I hope my children are learning the antithesis of shame and silent compliance, which is a strong sense of self-worth.  I want them to know now, while they are still so young, the beauty and joy of a healthy sense of self, that wonderful feeling of liking who they are as human beings, that feeling we are born with, but that over time can be taken from us.  I want my children to be in touch with those wonderful feelings of curiosity, awe and joy, so that when they make mistakes they aren’t destroyed by them, overwhelmed with shame and become silent.  I want to bolster them up, reassure them, encourage them, support them, so one day, they will be able to give hope and encouragement to someone else who may desperately need it.

Emma – three years old – 2005 

2005

“I might be you.”

I might be you. the terrific new book written by Barb Rentenbach and Lois Prislovsky, Ph.D awaited my arrival from our holiday travels.  I am only on page 51, but wow(!) what a book!  Barb is Autistic.  She also happens to be non-speaking and needs support doing almost everything including communicating.  Barb uses facilitated communication to type.  In her own words she explains, “The deal is, I still can’t talk, but I can type on a keyboard or letter board if someone supports my wobbly hand.  The process is called facilitated communication, or “assisted typing.” It is quite controversial, meaning lots of people think it is not really me doing the typing.  This infuriates me…”

For those who are dubious about facilitated communication, Barb now types independently requiring just a hand placed gently on her back.  In October of last year I went to a presentation given by Barb and Lois.  It was riveting, mind-blowing and made me rethink everything I thought I knew, but realized I did not.  Barb wears thick glasses and uses an oversized keyboard to type.  She has a terrific sense of humor, is incredible honest on all topics including extremely personal ones;  this book is a joy to read.  She discusses self-injurious behavior, feces smearing, violent outbursts, which her school viewed as baffling and without provocation and yet in the telling, one realizes this was not the case.

Barb eloquently describes the brutality of other human beings who do nothing to temper their contempt for any who appear different.  Barb writes, “Let me be brutally honest.  Most of the blisteringly painful assaults and provocations happened at school – this school, by children who grew up to be you.”  Breathe.  Read that again.   “… Most of the blisteringly painful assaults and provocations happened at school – this school, by children who grew up to be you.”  “You.” Take a breath and let that in.  “Children who grew up to be you.”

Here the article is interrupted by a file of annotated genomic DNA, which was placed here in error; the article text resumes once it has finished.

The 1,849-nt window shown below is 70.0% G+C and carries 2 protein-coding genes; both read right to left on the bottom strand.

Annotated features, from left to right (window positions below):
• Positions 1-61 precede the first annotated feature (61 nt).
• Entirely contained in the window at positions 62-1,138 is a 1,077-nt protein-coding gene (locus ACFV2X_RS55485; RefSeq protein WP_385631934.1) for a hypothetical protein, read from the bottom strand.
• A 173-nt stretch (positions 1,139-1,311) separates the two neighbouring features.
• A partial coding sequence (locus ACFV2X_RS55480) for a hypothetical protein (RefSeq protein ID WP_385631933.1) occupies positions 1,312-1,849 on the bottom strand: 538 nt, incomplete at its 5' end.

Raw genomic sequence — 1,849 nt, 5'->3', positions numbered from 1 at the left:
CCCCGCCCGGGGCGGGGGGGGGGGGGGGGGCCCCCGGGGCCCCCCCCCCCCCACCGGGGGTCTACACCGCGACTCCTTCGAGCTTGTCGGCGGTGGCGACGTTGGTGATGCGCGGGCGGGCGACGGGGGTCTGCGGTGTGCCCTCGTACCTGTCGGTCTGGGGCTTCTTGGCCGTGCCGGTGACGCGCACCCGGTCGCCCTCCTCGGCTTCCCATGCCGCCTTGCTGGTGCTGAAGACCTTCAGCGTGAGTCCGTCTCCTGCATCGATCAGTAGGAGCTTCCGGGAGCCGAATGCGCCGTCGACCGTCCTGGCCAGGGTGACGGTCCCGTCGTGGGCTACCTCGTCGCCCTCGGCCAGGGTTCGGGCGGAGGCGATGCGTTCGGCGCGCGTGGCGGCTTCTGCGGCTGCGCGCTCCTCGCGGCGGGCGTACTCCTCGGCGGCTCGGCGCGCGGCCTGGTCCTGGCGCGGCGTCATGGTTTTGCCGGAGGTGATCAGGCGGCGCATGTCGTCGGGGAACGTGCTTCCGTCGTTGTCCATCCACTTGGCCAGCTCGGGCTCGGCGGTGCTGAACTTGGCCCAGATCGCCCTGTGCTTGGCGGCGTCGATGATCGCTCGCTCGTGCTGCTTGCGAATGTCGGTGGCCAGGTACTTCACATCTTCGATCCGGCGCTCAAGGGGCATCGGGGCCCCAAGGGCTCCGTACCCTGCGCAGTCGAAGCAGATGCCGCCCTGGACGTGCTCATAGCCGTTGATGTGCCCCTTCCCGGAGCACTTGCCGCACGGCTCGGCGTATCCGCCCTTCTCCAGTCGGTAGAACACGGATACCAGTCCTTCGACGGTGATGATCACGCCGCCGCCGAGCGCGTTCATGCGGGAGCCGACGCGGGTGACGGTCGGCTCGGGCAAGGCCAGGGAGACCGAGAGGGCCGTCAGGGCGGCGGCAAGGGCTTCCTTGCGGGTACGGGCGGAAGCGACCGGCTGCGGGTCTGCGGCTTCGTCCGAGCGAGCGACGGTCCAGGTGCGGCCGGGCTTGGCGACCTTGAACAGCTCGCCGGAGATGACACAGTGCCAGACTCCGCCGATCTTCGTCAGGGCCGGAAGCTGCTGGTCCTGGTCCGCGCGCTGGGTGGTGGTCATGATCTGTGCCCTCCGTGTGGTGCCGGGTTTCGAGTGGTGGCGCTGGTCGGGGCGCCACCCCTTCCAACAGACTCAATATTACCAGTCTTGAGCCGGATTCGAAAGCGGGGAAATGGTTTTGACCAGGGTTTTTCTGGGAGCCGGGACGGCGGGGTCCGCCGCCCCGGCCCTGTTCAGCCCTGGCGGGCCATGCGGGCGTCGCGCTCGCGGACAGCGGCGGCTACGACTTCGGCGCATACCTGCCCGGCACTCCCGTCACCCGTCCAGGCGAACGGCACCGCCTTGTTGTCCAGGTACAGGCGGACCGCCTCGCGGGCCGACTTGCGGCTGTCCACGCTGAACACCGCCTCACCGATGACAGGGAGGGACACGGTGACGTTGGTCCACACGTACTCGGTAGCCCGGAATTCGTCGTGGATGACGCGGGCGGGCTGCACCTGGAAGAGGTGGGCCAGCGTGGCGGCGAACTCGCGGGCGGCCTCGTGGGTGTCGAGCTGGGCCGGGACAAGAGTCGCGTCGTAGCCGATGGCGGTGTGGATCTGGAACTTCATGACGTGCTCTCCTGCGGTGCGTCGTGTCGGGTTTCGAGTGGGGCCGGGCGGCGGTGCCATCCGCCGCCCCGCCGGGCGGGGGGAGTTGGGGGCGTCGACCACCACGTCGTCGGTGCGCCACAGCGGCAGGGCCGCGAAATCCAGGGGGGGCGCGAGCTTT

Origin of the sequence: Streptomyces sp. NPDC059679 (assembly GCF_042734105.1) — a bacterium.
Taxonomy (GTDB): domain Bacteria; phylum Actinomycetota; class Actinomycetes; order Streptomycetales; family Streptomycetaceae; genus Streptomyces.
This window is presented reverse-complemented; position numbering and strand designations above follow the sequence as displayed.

Confession:  I am in second grade.  There is a little girl named Louise who wants to be my friend.  She has warts covering her hand, the hand that she has extended to me, the hand she wants me to hold, only I will not.  I am the new kid.  I am well aware of the unspoken rules of the playground.  You do not hold Louise’s hand.  You do not allow yourself to be seen with Louise.  You distance yourself.  You play alone if need be.  To be seen with Louise is to be like Louise.  Flawed, with warts for all to see.  Instead I tell everyone I moved from a foreign land and spoke another language, a language only I and the village I have moved from speak.  I lie about my family, I lie and say we lived in a field with a house made of straw.  I told these lies because I thought they made me seem exotic and fascinating.  I lied because, already at the age of seven I believed I was less than, not good enough, destined to be like Louise, with my hand outstretched to others, only to be rejected time and time again.

Barb writes about how she is unable to eat without making a mess, as hard as she tries, her hands do not do as her mind bids them.  At lunch a student reports her messy attempts to eat her sandwich and is told by a teacher that she will have to eat somewhere else, away from the others as she is, “making the other children sick.”  This book (and again I am only on page 51) made me stop and reflect on my own behavior.  Am I really as empathic, compassionate and wonderfully kind as I would have everyone believe?  Do I make assumptions?  Do I hold beliefs about others because of the way they appear?  What are my hidden prejudices?  Am I able to admit to them?   Who among us can say without hesitation that were our bodies not able to respond in the way our brain and intellect would have us, were we ridiculed and shunned as a result of that disconnect, that we would maintain our composure, would not act out in protest?

“Am I so different from any of you?” Barb asks.

Em sledding